Step Six: Pick Your Shopping Stops
Steer clear of brand name clothing that charges more for the name than they do for the actual piece you’re buying. Would it be nice to have Jimmy Choo shoes? Probably . . . do they fit the budget? Probably not.
Look for clothing that looks good on YOU and not a brand name you want. You can find quality clothing at a decent price when that’s what you’re shopping for. This means taking time to shop and not rushing in, grabbing and running out. It also means spending only what you’ve saved to spend and making that money go as far as possible.
Consider secondhand shops located in high end neighborhoods. I’ve always had great luck finding high quality clothes at prices I could afford in shops just like this.
Never buy something you don’t love. If you try to convince yourself you’ll wear it because it’s the right price, the right color or the right SOMETHING but you don’t absolutely love it in the store, you won’t wear it at home and your money will have just done a swirly down the drain.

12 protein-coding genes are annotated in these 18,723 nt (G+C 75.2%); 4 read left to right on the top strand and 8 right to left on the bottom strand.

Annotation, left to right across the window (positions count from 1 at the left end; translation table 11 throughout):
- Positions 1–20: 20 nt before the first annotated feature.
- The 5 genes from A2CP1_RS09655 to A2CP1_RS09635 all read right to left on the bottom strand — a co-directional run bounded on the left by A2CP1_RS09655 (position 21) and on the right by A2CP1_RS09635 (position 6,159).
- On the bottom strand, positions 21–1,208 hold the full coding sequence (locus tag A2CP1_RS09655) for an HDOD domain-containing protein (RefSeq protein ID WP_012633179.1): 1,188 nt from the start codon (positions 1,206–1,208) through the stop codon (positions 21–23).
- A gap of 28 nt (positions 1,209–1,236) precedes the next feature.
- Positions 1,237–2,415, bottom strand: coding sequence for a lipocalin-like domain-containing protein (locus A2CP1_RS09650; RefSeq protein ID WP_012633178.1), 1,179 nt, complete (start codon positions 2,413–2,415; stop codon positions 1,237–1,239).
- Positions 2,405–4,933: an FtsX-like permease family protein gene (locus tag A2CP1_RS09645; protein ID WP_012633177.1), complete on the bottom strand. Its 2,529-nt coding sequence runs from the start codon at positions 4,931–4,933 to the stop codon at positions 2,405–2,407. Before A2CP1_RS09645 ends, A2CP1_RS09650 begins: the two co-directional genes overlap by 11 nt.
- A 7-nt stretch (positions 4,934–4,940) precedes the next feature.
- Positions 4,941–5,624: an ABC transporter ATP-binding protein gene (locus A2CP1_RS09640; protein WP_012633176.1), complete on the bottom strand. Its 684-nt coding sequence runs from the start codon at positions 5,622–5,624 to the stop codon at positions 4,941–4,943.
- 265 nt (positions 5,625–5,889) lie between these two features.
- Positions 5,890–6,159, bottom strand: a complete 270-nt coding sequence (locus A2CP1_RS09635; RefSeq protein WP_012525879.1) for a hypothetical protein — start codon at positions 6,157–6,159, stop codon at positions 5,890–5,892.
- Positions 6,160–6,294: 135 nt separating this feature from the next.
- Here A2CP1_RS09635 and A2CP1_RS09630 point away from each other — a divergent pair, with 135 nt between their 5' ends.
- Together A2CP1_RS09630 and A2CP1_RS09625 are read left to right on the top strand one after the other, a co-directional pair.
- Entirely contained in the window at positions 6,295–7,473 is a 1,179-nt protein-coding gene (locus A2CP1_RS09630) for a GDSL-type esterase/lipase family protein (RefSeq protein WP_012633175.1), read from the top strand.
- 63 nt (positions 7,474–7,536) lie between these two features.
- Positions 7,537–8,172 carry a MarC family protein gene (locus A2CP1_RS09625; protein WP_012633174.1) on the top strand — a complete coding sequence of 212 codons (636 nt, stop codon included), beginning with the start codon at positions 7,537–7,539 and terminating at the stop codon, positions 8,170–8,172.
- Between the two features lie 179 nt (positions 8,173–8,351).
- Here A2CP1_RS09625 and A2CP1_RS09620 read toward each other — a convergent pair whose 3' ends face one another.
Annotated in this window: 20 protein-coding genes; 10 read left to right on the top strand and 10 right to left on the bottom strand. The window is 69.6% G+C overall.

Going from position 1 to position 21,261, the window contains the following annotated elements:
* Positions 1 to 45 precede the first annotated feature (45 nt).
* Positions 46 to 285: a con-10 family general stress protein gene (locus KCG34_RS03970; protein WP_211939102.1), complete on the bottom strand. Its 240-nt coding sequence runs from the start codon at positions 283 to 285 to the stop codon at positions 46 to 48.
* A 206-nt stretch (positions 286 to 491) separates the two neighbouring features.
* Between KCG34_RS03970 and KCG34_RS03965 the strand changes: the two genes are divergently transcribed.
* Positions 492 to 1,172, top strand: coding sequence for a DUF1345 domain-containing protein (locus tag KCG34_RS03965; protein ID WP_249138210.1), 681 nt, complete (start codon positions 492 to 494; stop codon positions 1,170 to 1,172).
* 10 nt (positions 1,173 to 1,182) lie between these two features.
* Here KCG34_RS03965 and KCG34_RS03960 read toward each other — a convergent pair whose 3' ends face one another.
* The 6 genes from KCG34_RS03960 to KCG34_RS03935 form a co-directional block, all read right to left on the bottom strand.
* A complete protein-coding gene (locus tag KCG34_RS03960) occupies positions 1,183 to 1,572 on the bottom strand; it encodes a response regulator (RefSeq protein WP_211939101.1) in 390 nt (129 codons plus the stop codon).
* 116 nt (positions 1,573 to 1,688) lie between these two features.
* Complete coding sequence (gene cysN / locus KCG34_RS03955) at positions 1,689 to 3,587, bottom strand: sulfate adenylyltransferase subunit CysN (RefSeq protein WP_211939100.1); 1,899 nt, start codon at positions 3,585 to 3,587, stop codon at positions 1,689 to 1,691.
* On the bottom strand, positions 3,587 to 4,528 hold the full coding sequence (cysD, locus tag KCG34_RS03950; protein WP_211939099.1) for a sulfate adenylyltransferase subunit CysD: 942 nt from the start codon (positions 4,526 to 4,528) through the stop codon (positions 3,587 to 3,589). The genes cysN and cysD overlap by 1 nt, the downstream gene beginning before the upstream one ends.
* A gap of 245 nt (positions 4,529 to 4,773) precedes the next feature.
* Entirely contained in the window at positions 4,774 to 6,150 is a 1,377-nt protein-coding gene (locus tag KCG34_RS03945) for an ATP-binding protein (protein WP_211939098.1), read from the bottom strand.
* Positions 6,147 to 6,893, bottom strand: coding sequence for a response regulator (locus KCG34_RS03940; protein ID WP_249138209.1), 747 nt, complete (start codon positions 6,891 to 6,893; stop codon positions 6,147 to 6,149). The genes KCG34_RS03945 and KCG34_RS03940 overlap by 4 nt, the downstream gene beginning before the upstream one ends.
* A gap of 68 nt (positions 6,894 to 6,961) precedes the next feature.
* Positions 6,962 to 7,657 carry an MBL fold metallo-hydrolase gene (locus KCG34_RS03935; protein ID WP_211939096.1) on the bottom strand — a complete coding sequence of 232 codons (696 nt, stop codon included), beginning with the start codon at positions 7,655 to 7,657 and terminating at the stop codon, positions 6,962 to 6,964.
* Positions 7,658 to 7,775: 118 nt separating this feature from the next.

Strongly consider simplifying your color palette. My youngest daughter has done that instinctively. Everything she wears is black or grey. She pulls out a shirt and pants and they all match. Everything matches, always. At work, all black or grey with bold colored accessories makes an incredible wardrobe that is simple to develop.
If hours of shopping at stores for great deals is not your thing, consider spending that time at home, in front of your computer. You can surf for great deals online while you’re watching a movie or listening to music in the comfort of your home. Just be sure you know the return policies and your sizes. My sister loves shopping online at Shoe Buy for shoes. They have an amazing return policy and she can usually find sales.